by Mark Gabrish Conlan • Copyright © 2008 by Mark Gabrish Conlan • All rights reserved
I had a chance to squeeze in a movie: Grand Central Murder, an interesting MGM whodunit from 1942 written by Peter Ruric from a novel (I presume of the same title since no alternate title was given either on the credits themselves or on indb.com) by Sue MacVeigh and directed by reliable MGM hack S. Sylvan Simon. It would probably have been more interesting if it had been the sort of movie I’d thought it would be — a whodunit set entirely in Grand Central Station, taking advantage of all the different locations within the railroad facility and having the built-in excitement of a killing happening in real time at the station and the cops trying to seal off a place built to move people in and out quickly and efficiently. No such luck, although the movie they actually made was pretty good: it deals with the murder of a diva-ish burlesque star, Mida King nèe Beulah Toohey (Patricia Dane) — depicted as an out-front gold-digger who picked her stage name as a variation of “King Midas,” obviously without looking too closely (or at all) at that story’s actual moral.
Though she’s killed at the beginning of the movie (not inside the station but in a private railroad car within it — the car is named “Thanatopsis,” after the ancient Greek word for death, so Mida King was taking her life into her hands merely by entering it!), most of the film is flashbacks from the various witnesses who knew her in life and therefore Patricia Dane has a much bigger role than you’d think. The hero is private detective “Rocky” Custer (Van Heflin), who with his wife “Butch” (Virginia Grey) happens to be in the station when the body is discovered and immediately runs afoul of the man in charge of the official police investigation, Inspector Gunther (Sam Levene), who not only doesn’t want Our Hero’s help but at one point seems convinced that he is the killer for no more reason than that he doesn’t like him. There’s a nice array of suspects — Mida is one of those enterprising murder victims in mystery fiction who seems to have gone through life doing little more than providing other people motives to kill her — ranging from gangsters to jilted lovers to girlfriends of former lovers and her theatrical producer, played by Tom Conway with a kind of cool authority that can’t help but have the viewer wonder how fast he could have solved this mystery if he’d been playing the Falcon in RKO’s popular and appealing detective series around the same time.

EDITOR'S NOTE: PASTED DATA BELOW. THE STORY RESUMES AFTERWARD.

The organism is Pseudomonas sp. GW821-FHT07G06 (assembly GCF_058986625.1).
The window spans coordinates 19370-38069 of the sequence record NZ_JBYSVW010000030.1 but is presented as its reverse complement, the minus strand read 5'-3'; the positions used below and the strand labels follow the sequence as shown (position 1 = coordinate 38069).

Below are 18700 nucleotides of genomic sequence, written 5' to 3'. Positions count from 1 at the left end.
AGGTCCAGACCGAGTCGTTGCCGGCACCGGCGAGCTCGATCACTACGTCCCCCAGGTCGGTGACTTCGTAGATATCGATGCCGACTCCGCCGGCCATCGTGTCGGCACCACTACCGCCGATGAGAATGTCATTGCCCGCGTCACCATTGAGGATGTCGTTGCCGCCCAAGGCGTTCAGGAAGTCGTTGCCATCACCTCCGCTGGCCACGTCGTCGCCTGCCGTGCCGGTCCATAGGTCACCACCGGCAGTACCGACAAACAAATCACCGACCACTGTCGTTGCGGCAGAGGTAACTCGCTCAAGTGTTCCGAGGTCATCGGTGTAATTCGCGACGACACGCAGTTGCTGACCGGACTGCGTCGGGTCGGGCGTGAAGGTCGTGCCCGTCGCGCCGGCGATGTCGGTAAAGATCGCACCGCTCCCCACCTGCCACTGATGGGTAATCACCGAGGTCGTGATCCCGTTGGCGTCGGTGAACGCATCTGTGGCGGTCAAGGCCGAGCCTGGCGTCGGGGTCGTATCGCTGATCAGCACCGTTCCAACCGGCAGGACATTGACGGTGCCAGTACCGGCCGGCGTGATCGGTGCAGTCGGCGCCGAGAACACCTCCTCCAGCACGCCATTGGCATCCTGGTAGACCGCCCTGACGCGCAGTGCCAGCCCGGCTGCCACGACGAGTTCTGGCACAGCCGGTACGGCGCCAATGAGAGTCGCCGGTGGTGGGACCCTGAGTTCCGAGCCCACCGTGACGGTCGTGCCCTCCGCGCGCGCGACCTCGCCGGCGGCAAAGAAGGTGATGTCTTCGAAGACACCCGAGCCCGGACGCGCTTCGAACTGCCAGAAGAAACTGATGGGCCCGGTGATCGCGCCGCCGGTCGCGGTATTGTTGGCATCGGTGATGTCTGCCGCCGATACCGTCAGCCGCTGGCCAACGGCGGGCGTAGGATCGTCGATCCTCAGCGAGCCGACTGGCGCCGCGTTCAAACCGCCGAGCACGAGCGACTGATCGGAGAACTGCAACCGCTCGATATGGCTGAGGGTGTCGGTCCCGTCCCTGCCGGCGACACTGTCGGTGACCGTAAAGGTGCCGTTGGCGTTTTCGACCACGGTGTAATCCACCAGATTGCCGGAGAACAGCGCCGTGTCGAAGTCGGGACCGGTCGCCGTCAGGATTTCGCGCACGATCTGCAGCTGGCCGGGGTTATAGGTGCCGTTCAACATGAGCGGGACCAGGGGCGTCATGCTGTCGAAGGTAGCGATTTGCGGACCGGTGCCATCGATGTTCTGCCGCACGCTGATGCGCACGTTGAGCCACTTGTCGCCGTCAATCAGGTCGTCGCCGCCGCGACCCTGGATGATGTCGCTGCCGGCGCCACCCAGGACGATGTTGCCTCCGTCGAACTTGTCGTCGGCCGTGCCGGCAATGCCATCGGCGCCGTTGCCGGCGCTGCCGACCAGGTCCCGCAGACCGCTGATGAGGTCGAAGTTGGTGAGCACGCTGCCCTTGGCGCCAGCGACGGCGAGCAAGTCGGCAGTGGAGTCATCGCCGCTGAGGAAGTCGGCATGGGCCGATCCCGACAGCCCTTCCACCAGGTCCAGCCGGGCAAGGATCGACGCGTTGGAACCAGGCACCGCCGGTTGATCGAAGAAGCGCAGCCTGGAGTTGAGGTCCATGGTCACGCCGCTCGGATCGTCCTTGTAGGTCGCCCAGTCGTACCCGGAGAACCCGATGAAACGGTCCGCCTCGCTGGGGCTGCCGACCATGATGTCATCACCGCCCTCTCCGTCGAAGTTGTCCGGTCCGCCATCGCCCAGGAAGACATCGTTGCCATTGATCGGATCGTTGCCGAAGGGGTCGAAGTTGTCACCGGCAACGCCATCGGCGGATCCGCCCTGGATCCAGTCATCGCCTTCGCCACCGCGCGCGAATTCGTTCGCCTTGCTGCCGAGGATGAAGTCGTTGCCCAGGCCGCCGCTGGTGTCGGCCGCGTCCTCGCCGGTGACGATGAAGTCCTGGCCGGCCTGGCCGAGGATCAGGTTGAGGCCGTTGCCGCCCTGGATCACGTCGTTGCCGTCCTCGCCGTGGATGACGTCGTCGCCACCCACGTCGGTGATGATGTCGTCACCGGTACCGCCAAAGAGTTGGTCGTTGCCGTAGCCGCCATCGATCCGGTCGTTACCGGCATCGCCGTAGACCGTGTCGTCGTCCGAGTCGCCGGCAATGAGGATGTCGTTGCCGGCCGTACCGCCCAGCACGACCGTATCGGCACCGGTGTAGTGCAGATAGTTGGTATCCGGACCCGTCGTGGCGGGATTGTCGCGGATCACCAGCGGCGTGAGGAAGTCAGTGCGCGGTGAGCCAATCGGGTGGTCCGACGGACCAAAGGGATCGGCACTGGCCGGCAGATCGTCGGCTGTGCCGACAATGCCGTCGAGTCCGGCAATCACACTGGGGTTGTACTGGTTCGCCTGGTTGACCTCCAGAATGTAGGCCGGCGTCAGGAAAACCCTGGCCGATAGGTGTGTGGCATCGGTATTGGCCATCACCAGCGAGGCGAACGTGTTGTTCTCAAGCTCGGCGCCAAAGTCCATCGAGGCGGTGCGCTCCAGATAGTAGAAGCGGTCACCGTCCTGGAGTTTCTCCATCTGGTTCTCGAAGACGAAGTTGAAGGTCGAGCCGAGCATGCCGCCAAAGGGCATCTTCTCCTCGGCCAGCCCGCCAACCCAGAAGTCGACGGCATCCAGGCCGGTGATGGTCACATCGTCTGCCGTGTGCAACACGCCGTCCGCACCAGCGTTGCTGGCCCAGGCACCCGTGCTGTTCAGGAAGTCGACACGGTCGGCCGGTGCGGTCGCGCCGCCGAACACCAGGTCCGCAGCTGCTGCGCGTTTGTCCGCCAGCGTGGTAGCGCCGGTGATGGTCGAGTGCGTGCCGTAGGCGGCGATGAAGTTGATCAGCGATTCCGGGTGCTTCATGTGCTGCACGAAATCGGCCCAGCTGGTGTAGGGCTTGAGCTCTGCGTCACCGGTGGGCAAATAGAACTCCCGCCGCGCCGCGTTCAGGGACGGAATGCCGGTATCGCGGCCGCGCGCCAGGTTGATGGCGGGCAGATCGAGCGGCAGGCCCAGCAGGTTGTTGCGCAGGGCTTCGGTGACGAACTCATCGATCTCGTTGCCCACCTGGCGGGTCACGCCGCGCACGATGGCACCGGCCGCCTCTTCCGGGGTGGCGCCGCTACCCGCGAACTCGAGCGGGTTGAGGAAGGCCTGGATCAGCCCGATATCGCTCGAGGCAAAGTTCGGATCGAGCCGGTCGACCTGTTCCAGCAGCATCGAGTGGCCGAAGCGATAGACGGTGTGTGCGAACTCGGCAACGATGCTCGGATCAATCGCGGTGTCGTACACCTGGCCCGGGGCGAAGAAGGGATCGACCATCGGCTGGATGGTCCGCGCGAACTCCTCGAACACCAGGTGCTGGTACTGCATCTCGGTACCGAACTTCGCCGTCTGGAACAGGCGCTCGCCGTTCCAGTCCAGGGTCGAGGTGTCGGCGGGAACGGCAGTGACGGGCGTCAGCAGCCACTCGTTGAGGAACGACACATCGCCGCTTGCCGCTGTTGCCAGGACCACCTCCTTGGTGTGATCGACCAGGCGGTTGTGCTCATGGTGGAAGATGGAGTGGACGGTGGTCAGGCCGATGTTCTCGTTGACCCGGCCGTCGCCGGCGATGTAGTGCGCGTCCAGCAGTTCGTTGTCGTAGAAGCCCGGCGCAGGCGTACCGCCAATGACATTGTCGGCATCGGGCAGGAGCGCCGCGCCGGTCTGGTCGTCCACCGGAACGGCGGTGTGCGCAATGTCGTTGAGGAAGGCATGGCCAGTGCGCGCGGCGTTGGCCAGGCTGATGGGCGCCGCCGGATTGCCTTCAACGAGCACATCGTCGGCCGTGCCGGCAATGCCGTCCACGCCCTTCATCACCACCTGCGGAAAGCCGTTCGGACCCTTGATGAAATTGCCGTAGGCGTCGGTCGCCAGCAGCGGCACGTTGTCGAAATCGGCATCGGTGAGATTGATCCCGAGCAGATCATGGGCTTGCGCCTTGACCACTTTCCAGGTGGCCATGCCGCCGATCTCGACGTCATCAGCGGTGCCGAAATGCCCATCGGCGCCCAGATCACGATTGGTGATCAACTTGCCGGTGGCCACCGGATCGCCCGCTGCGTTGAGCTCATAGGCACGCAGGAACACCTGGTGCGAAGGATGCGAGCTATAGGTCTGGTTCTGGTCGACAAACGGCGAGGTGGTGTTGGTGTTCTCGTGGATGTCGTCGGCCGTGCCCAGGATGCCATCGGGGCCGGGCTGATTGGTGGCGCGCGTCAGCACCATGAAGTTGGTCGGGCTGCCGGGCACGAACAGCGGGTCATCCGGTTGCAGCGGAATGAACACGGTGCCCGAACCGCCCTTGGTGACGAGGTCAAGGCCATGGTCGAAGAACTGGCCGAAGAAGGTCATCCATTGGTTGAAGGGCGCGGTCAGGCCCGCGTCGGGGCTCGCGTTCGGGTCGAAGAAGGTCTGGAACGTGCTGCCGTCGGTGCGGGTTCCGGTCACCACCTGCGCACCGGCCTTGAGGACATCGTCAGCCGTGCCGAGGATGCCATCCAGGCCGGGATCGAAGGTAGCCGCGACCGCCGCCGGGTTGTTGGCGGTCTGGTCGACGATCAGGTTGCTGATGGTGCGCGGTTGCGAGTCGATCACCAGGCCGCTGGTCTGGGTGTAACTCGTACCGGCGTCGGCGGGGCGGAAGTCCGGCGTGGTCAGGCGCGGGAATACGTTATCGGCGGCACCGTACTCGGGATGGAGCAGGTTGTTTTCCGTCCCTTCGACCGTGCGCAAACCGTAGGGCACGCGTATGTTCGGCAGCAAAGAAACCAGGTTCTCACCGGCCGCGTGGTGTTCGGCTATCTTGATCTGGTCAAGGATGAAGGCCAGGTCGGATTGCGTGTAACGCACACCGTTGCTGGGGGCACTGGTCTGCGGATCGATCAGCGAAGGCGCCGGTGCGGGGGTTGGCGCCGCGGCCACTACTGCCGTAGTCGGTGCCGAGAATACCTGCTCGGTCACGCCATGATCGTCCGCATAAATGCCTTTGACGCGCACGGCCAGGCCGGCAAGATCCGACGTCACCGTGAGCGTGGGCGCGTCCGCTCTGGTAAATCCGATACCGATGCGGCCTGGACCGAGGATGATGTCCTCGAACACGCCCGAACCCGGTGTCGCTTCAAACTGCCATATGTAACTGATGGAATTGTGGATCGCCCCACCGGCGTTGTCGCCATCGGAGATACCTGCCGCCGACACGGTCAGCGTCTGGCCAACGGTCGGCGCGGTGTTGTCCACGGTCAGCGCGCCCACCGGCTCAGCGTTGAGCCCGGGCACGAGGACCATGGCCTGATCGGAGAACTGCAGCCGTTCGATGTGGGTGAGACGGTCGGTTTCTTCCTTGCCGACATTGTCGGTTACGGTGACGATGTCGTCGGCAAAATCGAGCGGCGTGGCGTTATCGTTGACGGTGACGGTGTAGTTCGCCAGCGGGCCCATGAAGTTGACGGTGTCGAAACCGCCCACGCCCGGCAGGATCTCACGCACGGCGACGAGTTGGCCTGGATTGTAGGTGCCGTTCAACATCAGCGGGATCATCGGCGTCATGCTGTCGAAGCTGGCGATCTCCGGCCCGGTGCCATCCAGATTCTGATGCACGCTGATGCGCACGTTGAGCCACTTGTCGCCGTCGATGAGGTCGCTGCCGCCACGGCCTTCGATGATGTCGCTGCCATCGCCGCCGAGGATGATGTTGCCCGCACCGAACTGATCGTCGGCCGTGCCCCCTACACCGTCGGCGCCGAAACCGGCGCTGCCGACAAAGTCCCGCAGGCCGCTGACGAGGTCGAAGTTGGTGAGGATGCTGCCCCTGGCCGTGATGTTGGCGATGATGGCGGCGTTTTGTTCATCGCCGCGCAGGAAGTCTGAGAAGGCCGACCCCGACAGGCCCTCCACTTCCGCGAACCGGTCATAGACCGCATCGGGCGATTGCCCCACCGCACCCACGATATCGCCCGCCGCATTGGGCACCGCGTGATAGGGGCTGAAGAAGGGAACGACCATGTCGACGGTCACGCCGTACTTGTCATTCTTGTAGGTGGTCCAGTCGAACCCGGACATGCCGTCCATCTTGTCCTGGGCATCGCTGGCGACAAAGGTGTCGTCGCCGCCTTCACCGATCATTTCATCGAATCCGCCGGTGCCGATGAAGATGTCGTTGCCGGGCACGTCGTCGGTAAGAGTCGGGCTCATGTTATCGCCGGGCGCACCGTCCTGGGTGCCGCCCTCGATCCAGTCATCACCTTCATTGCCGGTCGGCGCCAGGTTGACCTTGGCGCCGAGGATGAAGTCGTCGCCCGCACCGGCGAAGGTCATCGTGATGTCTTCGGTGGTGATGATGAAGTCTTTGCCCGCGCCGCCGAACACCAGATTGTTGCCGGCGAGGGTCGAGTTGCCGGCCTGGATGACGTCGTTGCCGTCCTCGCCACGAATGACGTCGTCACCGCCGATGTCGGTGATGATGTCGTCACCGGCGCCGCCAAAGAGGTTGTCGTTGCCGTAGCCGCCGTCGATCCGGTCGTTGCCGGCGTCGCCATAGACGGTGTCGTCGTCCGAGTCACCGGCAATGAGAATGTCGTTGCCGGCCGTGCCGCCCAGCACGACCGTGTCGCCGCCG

Grand Central Murder isn’t much as a film but it’s saved by Heflin’s appealing performance — why he never got to play Philip Marlowe is a mystery more baffling than the plot of this film, since judging from his performance here he’d have been far better for it than the Montgomerys, Robert and George, who lamely followed the trail Dick Powell and Humphrey Bogart had blazed — the convincing antagonism between him and Levene and some hauntingly beautiful camera setups by cinematographer George Folsey that give this morally straightforward thriller the visual look, at least, of a film noir. Eventually we learn that the killer is Roger Furness (actually it wasn’t too hard to guess if only because Samuel S. Hinds was playing him, and doing so at the same level of unctuousness with which he exploited the inventive genius of dotty but not really mad scientist Boris Karloff in Night Key), whose reason for being pissed off enough at Mida to kill her was that she had seduced David V. Henderson (Mark Daniels), boyfriend of Furness’s daughter Constance (Cecelia Parker, best known as Mickey Rooney’s sister in the Hardy family movies).
Grand Central Murder is an entertaining time-filler but it’s actually a better movie than the more highly regarded Kid Glove Killer, the thriller Heflin made immediately before it, which has more cachet because Fred Zinnemann directed, but Kid Glove Killer was a surprisingly lame remake of an MGM Crime Does Not Pay short (and reused a lot of footage from the short) while at least the plot of Grand Central Murder, no matter how mind-numbingly familiar some of the plot elements are (especially the ending, in which the villain is dispatched when he’s run down by a train while he’s trying to flee through the station yard!), hadn’t been filmed before and didn’t suffer from the romantic byplay that weighted down Heflin’s role in Kid Glove Killer.